The Prom star Ariana DeBose has spoken about bringing a girl to her real-life prom and feeling “ashamed.”
The Broadway actor, who previously took on roles in Hamilton and Pippin, plays closeted lesbian Alyssa Green in Ryan Murphy’s Netflix adaptation of The Prom.
Her character in the musical is uneasy about the prospect of coming out to the world by going to prom with her girlfriend, even as a large-scale battle unfolds for their right to go together.
It’s a plotline that DeBose, who is queer, connects to in real life as well.
Speaking to Gay Times magazine, she explained: “Representation matters. I am not an actor who holds the belief that if you don’t identify as the character, you shouldn’t play it. I don’t necessarily think that is true, but I think in certain circumstances, like The Prom, the fact that Jo Ellen and I both identify as LGBTQ+ only enhances the depth and the chemistry between the characters.
“When you can have an authentic connection between two people on camera, it goes above and beyond helping the story land.
“I think you really fall in love with these girls because there’s an element of the two of us as individuals, understanding what it means to be queer and come out in today’s world. It’s really powerful and palpable and I believe people will feel that.”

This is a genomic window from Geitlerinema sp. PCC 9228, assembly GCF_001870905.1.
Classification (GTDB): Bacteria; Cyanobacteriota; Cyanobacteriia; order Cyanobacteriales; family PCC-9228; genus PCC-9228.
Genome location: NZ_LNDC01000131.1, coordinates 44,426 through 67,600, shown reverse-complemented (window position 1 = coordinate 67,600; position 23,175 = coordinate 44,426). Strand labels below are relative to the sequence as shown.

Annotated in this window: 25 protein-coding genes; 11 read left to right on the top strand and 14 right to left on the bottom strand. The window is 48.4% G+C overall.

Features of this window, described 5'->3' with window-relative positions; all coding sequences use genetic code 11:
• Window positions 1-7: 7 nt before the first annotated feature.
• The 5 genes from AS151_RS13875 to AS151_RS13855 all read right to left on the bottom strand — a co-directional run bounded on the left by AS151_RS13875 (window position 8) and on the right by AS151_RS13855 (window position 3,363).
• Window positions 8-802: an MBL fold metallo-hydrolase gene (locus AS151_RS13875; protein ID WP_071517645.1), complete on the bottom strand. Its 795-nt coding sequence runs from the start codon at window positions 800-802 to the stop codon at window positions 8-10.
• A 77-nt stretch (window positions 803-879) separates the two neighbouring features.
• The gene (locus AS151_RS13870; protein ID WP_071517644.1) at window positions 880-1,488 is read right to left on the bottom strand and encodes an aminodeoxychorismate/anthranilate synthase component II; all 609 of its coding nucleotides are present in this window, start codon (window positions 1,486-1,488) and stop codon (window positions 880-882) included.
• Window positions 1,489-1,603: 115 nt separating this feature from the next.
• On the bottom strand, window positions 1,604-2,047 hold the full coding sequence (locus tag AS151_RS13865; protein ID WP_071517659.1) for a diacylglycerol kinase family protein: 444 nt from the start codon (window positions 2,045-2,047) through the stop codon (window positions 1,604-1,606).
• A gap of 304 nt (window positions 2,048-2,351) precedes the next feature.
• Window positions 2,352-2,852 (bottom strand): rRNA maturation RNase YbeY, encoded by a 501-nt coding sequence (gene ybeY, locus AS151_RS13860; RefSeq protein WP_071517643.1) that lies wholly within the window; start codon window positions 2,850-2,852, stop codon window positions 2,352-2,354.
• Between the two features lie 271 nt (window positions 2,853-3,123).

Ariana DeBose speaks about her own prom experience.
She added: “My personal prom story, I went with my best friend, his name is Jonathan. He’s a straight white male. We were dancing and this girl that I had a crush on came and asked me to dance. Jonathan said: ‘Go ahead, go do it!’ He encouraged me because he knew I was questioning at the time, and so I did.
“While I was dancing with her, I noticed that people had started to stare, and not in a positive way. I got really self-conscious, and I remember being very flushed, so I backed away from her.
“I couldn’t say anything because I felt really ashamed, number one, that I was reacting that way. But, I couldn’t help myself.
“When I think about ‘I Wanna Dance With You’ and then the version in the inclusive prom setting, it’s like… If I had this film, that moment would’ve been very different. That’s also why I’m so grateful for my experience on this film because I got a redo.
“Instead of having people look at me in judgement when I was dancing with a girl, I got to experience what it felt like to have people cheer for you, and to normalise it.”
She continued: “There’s nothing wrong with dancing with a girl. And there’s nothing wrong with two men dancing or two trans-identifying humans dancing together. It should not matter.”